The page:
Volume 2023, Number May (2023), Pages 1-6
Communication Corner: On Writing Well…and Not So Well
Each "Communication Corner" essay is self-contained; however, they build on each other. For best results, before reading this essay and doing the exercise, go to the first essay "How an Ugly Duckling Became a Swan," then read each succeeding essay.
Books on good writing are virtually ubiquitous. They number in the hundreds if not the thousands. Occasionally one comes along that seems to stand head and shoulders above all the rest. But the question is, why?
I am about to take my life into my hands because I am about to commit what some people, in fact many people, will consider heresy.
Anyone who is serious about writing well is probably familiar with the book On Writing Well: The Classic Guide to Writing Nonfiction by William Zinser. This has probably been the single most read book on the subject for nearly a half century (it was first published in 1976). It is very entertaining to read, which is probably the principal reason it has sold some 2 million copies. It is also the reason that it is not an exceptionally good primer on writing well. It is more of a diatribe against bad writing. It is liberally sprinkled with good ideas and approaches for improving one's writing; however, they appear as occasional atolls of wisdom in a vast sea of invective. That is, you have to read everything in order to find them.
I come out of the school of journalism, which preaches exactly the opposite about clear, compelling writing.
I remember my first class in basic journalism. The professor asked the class, "What is your objective when you write a news article?" The overwhelming answer was, "So that people will read it." "Wrong," he said. "It is so people will not read it. Or more specifically, so people will read only as much as they really need to read, and then move on to something else."
We were shocked.
"Remember," he said, "you are generally dealing with busy people. They don't have time to read everything in a newspaper, so they need to select what is likely to be useful to them and what is not. This is why newspapers are divided into sections, e.g., world news, national news, local news, business, editorials, entertainment, sports, etc. The same thing applies to individual news stories. The headline first helps readers decide if they want or need to read the story at all. The structure then helps them decide how much of the story they want or need to read, which in most cases is certainly not the whole thing." As I recall, he said only 10–15 percent of people read a news story all the way through. This structure of a news story is known as the "inverted pyramid."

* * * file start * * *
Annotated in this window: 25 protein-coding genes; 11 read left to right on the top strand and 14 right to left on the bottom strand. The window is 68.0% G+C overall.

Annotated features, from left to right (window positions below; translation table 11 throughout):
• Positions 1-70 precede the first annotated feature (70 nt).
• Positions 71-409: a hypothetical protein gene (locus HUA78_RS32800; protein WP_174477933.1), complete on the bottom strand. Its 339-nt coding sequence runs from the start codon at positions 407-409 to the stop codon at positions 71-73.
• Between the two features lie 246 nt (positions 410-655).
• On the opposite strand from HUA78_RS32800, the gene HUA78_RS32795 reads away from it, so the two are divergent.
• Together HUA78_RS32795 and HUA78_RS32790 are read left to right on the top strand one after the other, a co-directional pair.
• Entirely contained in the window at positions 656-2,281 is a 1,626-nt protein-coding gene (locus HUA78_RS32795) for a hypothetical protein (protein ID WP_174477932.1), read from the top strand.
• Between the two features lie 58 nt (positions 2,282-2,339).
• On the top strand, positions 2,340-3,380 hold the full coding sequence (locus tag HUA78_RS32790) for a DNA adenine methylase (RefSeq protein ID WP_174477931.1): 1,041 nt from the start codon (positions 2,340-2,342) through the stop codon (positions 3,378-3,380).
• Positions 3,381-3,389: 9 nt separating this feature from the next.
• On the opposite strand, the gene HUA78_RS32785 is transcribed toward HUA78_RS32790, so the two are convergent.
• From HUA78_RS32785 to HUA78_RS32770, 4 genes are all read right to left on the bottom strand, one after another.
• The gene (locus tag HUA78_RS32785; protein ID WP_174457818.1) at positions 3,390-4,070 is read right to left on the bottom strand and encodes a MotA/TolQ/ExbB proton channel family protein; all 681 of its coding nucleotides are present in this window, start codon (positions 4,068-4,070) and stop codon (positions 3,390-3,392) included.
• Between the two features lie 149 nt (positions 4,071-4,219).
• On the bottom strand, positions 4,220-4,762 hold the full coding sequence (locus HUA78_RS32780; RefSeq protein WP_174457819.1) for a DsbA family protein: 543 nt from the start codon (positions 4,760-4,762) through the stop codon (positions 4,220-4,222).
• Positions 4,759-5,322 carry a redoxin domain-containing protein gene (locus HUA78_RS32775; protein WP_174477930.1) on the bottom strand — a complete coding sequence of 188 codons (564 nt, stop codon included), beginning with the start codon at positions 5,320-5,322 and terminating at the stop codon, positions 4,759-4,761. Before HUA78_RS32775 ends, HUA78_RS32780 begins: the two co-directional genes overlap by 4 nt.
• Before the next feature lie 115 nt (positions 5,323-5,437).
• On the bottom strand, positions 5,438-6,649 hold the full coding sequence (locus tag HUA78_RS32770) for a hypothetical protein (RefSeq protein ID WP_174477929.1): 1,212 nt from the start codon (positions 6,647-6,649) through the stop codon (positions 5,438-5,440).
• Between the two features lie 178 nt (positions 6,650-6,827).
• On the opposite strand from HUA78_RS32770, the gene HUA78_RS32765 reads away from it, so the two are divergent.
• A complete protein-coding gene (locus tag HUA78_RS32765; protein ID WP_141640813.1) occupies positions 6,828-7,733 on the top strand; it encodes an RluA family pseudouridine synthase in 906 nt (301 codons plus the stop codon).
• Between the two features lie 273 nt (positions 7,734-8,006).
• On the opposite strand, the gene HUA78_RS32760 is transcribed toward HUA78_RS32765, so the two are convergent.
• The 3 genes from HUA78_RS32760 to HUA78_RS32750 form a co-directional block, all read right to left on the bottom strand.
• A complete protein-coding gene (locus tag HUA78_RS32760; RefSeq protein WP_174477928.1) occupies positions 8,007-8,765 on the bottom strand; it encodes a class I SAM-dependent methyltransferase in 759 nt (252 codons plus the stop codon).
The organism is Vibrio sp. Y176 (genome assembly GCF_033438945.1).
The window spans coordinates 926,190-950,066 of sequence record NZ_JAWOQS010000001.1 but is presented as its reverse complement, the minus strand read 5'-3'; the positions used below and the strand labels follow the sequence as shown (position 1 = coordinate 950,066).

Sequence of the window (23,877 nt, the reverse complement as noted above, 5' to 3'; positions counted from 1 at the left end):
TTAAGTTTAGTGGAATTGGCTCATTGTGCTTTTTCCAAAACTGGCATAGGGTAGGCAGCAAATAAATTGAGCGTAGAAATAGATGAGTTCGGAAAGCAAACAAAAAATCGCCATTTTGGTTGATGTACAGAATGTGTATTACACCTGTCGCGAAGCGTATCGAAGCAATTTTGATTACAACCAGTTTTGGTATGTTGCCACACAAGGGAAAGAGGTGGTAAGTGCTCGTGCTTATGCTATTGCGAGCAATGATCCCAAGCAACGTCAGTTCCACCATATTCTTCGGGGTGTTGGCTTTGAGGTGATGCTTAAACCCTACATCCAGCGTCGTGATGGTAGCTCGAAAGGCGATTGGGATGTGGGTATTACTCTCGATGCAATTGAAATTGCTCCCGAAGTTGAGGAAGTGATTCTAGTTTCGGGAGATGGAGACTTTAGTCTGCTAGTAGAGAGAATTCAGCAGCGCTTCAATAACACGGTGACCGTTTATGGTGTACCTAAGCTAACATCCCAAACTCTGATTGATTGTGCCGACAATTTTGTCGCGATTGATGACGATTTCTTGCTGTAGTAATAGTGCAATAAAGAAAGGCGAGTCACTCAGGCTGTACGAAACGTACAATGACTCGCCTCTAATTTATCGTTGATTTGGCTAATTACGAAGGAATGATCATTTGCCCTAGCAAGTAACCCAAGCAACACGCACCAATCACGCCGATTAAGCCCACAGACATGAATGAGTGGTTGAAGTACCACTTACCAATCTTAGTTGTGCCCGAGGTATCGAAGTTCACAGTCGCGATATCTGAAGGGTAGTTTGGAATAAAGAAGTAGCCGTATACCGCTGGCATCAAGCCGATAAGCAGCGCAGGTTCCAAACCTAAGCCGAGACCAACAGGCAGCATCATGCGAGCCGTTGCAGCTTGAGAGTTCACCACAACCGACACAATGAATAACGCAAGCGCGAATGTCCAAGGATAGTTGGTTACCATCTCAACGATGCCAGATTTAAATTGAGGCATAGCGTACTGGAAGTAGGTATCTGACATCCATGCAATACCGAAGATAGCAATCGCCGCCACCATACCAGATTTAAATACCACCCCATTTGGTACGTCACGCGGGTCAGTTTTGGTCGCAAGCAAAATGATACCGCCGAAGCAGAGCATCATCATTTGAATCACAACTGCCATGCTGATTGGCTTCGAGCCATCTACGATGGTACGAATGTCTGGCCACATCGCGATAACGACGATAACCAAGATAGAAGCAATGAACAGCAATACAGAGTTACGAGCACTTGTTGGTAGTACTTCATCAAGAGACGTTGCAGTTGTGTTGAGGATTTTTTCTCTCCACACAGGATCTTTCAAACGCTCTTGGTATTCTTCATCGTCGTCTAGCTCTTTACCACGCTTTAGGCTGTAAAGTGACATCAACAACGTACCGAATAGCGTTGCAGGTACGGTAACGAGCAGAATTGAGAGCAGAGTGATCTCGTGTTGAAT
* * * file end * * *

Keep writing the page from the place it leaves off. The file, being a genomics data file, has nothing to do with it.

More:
Many years later I was reading a book on good writing (not Mr. Zinser's) where the author briefly mentioned the inverted pyramid with the warning that using this technique runs the risk of people not reading the whole text. I grimaced. Not reading the entire text is not a risk of the inverted pyramid. It is the objective.
Lest we consider the inverted pyramid to be the holy grail, note we are talking about a news story, or any other kind of text which is largely informational.
In journalism, the inverted pyramid does not apply to background features, news analysis, position statements, editorials, etc. Here, you are seeking to challenge or modify an opinion of the reader, in which case you do want them to read the whole thing. However, this does not give you license for sloppy writing. Indeed, if you want readers to read the whole thing, your writing must be even more engaging and well structured.
I strongly urge you to read Mr. Zinser's book. However, for a quick, compact view of its major points, I equally urge you to read at least the first three essays in this "Communication Corner" series:
- How an Ugly Duckling Became a Swan
- The Three Acid Tests of Persuasive Writing
- How to Improve Your Writing by Standing on Your Head.
Wow, what am I saying? Why not read all of them? You could do worse.
Quotes from On Writing Well
• "(But) the secret of good writing is to strip every sentence to its cleanest components. Every word that serves no function, every word that could be a short word, every adverb that carries the same meaning that's already in the verb, every passive construction that leaves the reader unsure of who is doing what. These are the thousand and one adulterants that weaken the strength of a sentence."
• "Every long word that could be a short word."
Don't take this bit of advice literally. Mr. Zinser is not saying that short words are always better than long words. What he should have said was "every long word that could be as well served by a short word." Elsewhere in the book, he makes this clear.
• "If the reader is lost, it is generally because the writer has not been careful enough to keep him on the path."
• "I have heard some writers say that if readers become lost, it's because they aren't trying hard enough to understand. They need to make a greater effort."
The readers need to make a greater effort! It's true writers must make certain assumptions about the capacity of readers to understand; you don't try to teach quantum physics to children. However, assuming readers have the necessary background to understand but still don't, then it is the writer's fault—and only the writer's fault. Never the other way around.